Episode #23 Demystifying Permaculture Principles

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By Jo Flintham. Discovered by Player FM and our community — copyright is owned by the publisher, not Player FM, and audio is streamed directly from their servers. Hit the Subscribe button to track updates in Player FM, or paste the feed URL into other podcast apps.

When I first heard the word permaculture & heard that there were 12 principles it conjured up all sorts of complicated concepts that my new gardening brain just couldn’t fathom.

I was flat out working out how to keep a few pots of herb alive let alone applying 12 principles to my gardening. I mean, come on!! Who has time for that?

What I came to understand is that we all do. Permaculture is something we can all use to help guide our food growing journey and so much more.

I want to demystify permaculture for the newbie gardener a little but. Take out some of the unfamiliar language that can some times cause us to think what the fuck does that even mean.

Let's start from the beginning.. Back in the 70’s when I was born 2 coworkers and friends Bill Mollinson and David Holgren from Tasmania Australia developed a sustainable agriculture system. It was a system that took it’s concepts and methods from the natural environment and the word Permaculture is a combination of the words Permanent Agriculture.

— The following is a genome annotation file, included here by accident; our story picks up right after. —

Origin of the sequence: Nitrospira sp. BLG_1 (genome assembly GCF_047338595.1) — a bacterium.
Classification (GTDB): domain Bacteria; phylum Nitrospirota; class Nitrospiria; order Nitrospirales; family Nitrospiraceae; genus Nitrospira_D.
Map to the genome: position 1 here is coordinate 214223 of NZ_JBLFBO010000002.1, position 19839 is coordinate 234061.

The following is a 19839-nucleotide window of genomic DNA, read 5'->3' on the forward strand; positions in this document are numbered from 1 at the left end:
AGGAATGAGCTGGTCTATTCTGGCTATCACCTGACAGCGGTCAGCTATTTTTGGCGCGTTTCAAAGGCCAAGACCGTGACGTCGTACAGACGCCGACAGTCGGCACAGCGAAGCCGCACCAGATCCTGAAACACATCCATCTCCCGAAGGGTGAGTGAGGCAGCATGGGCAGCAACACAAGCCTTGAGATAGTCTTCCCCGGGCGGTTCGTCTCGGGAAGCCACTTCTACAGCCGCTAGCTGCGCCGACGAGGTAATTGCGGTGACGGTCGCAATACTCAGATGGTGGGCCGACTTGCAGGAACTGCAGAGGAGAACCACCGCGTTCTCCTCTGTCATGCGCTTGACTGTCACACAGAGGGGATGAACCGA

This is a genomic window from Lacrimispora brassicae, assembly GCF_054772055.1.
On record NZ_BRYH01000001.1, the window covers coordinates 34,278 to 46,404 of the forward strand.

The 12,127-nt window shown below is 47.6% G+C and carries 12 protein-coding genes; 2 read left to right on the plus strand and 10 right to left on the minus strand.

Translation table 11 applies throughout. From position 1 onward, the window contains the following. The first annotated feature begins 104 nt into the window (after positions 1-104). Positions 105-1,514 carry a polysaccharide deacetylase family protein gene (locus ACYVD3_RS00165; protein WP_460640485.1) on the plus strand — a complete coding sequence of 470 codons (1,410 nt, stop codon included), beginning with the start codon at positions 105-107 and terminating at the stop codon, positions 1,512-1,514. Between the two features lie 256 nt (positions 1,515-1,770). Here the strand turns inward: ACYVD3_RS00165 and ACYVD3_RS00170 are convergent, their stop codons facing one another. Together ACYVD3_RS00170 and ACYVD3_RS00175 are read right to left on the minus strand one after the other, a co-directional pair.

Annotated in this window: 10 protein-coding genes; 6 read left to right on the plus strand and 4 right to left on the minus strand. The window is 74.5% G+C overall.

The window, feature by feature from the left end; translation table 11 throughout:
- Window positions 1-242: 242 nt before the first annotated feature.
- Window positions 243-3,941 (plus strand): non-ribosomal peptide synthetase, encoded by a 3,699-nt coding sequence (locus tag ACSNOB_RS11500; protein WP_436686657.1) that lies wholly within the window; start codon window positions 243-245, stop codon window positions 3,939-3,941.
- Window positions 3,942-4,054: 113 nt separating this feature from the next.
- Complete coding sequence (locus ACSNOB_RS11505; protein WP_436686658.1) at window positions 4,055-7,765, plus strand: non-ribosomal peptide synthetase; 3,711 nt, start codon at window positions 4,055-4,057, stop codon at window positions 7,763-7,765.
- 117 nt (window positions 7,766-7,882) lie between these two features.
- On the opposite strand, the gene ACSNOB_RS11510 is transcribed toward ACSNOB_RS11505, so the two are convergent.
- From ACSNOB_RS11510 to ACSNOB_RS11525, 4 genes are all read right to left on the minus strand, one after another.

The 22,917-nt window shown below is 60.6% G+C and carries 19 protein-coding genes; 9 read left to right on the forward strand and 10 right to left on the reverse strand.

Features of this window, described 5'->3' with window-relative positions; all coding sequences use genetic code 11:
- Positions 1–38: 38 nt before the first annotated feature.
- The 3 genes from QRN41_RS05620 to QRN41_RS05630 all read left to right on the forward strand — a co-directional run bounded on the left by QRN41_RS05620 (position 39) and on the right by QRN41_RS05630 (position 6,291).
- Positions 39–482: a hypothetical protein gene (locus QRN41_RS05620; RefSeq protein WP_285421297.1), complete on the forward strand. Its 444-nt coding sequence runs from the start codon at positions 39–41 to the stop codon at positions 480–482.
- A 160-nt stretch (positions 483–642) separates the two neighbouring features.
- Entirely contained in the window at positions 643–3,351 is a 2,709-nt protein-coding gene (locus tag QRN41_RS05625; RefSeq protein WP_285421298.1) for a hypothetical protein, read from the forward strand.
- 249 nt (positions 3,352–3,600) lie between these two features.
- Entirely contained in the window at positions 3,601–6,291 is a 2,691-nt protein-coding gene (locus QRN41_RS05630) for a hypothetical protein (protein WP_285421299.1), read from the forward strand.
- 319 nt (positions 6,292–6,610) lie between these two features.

The system is designed to have closed energy cycles. What that means in simple terms is that the gardens or farms don't need a bunch of external energies like chemical fertilizers, irrigation and human work like plowing fields for it to produce a great harvest.

The waste from one would feed the other like cutting and dropping the unused portions of the plants so that it becomes mulch that helps retain moisture and breaks down adding nutrients back into the earth. Just like trees do with leaves and bark.

It means growing different types of plants together or in a sequence so they help each other out with nutrient needs and help to keep moisture held in the soil.

It also means carefully observing nature so that our gardens and farms mimic the local ecology. Designing also takes into account the ease of use. No point having something that is great in theory but is too hard to implement and use.

Full show notes at www.sohfarmlet.com.au/podcast

23 episodes